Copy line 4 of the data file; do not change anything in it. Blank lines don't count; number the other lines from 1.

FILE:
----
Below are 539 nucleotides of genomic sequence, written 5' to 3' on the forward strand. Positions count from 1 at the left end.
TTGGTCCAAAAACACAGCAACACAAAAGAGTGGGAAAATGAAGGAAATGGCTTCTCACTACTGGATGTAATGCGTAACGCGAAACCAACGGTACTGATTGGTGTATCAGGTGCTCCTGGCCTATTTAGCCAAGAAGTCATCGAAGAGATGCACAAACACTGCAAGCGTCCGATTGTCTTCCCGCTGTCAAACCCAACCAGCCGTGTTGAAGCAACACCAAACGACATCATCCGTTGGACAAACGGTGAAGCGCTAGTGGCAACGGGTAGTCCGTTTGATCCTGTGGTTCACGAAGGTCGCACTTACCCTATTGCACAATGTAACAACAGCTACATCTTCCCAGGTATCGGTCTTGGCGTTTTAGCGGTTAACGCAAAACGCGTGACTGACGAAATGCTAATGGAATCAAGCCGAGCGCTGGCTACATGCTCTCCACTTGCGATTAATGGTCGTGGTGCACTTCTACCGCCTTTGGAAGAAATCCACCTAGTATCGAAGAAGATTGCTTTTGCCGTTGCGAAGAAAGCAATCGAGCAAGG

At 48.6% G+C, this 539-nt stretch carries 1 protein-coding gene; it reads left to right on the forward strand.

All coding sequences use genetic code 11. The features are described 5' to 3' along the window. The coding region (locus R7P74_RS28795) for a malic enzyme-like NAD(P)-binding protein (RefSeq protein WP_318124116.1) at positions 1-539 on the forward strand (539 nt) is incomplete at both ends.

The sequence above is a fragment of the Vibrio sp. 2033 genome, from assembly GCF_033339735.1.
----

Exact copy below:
All coding sequences use genetic code 11. The features are described 5' to 3' along the window. The coding region (locus R7P74_RS28795) for a malic enzyme-like NAD(P)-binding protein (RefSeq protein WP_318124116.1) at positions 1-539 on the forward strand (539 nt) is incomplete at both ends.